The competitiveness of UK businesses will suffer unless key road, rail and other infrastructure projects are built, said a new report.

Research from the CBI business lobby group added that confidence among British firms that the delivery of key building projects will improve in the next five years has fallen over the past 12 months.

Its latest CBI/AECOM infrastructure survey said confidence levels among firms had fallen to 27% from 43% a year ago.

Carolyn Fairbairn, CBI director general, said: "Announcements and commitments are one thing. Seeing tarmac, tracks, and super-fast internet cables being laid is another.

"If we don't get spades in the ground on existing plans, it's clear we could put a major dent in the competitiveness of British business – and the UK itself. This is something we cannot afford to do, especially during this period of uncertainty as the UK leaves the EU."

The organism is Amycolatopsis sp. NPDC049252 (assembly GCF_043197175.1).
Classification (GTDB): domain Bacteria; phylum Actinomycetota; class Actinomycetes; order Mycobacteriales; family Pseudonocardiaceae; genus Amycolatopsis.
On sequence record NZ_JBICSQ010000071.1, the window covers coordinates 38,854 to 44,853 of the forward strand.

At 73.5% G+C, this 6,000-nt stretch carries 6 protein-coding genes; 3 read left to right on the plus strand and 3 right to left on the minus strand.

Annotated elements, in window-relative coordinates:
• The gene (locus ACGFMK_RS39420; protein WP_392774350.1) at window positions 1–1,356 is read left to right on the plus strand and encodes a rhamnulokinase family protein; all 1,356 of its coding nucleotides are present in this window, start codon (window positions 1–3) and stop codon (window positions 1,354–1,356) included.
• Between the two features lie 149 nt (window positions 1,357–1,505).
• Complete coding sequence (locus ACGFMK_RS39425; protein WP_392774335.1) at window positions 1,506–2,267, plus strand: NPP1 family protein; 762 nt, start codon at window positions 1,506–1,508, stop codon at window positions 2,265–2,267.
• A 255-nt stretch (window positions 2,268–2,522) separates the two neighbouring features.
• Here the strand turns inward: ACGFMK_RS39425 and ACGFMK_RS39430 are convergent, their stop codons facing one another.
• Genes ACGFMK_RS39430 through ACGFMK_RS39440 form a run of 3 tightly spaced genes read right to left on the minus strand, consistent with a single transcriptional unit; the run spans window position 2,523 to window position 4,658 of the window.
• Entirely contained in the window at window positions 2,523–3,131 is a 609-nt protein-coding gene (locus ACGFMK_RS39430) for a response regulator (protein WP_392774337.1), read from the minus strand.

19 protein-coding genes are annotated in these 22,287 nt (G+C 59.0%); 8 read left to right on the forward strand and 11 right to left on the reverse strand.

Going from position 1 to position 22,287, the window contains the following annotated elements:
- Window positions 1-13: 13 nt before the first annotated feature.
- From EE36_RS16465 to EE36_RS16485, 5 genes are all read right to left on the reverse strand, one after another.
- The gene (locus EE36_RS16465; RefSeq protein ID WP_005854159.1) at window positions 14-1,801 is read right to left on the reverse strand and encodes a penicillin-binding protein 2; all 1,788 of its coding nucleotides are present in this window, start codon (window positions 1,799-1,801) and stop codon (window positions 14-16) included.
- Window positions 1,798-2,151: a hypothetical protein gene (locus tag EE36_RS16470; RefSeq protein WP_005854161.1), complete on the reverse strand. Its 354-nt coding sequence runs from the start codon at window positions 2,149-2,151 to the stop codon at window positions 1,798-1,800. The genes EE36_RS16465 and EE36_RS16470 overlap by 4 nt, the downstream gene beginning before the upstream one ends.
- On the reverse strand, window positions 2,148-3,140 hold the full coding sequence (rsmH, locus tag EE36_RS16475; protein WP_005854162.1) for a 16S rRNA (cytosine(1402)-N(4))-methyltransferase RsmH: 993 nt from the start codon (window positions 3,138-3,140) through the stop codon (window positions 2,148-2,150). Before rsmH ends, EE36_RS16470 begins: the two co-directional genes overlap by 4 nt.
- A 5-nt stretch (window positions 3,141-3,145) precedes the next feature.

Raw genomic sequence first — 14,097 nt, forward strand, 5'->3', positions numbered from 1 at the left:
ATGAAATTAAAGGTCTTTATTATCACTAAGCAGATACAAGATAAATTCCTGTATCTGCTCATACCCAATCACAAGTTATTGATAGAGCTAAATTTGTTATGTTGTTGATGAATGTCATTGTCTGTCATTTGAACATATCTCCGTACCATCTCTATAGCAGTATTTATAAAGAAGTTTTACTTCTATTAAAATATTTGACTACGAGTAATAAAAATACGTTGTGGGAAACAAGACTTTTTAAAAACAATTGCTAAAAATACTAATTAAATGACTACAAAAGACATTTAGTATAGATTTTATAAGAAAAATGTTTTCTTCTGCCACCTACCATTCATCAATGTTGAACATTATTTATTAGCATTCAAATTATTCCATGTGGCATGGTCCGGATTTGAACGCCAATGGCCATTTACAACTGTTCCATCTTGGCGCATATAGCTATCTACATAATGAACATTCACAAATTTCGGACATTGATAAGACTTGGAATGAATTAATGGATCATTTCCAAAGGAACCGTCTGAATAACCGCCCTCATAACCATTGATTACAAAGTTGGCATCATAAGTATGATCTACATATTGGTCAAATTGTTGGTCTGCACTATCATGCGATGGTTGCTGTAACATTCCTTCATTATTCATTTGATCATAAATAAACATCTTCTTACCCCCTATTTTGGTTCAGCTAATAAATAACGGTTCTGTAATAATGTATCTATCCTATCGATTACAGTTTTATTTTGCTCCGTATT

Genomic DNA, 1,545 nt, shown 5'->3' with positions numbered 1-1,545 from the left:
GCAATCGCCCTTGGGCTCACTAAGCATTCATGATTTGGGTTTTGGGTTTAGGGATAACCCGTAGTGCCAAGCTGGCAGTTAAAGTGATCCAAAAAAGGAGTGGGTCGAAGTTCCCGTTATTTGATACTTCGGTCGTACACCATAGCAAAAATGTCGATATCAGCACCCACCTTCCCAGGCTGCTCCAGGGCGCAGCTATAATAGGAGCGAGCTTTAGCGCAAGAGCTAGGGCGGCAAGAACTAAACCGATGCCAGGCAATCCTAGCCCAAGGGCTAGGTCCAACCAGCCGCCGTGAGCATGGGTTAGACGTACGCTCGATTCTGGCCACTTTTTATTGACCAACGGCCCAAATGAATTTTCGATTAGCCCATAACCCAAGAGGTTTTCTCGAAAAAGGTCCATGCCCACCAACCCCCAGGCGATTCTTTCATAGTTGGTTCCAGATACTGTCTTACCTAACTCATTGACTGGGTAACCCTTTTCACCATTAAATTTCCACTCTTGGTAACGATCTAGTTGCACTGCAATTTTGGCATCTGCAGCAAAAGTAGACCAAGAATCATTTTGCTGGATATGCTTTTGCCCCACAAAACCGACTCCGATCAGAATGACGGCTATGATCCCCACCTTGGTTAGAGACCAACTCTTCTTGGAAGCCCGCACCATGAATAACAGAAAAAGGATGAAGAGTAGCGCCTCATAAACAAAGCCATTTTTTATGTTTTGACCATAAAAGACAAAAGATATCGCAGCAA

The report comes amid the government's backing of a £16.5bn ($20.6bn) third runway at Heathrow last month. Although critics point out that the long-delayed project still faces a parliamentary vote next year, a planning inquiry and a likely judicial review before the runway is operational by 2026 at the earliest.

In September Prime Minister's Theresa May's new government also gave the go-ahead to build the £18bn Hinkley C nuclear power station, with the aid of the Chinese and French. This project is expected to take nine years to complete.

Autumn Statement infrastructure boost

Later this month as part of the Autumn Statement chancellor Philip Hammond is expected to speed up the UK's infrastructure building in a bid boost the economy following a slowdown of business investment after the country's June Brexit vote.

However, the CBI research found that almost half of the firms it surveyed were dissatisfied with their own regional infrastructure, including broadband provision and the state of road, air and rail links.

A Department for Transport spokesman said: "We are delivering a record £70bn investment in rail, roads, ports and airports.

"Within this, we are funding the biggest rail modernisation programme since Victorian times and the most extensive improvements to roads since the 1970s.

"Work is due to get under way on HS2, and Crossrail is set to open in 2018.

"We also gave the go-ahead for Heathrow, which will bring benefits to passengers and the wider economy worth up to £61bn."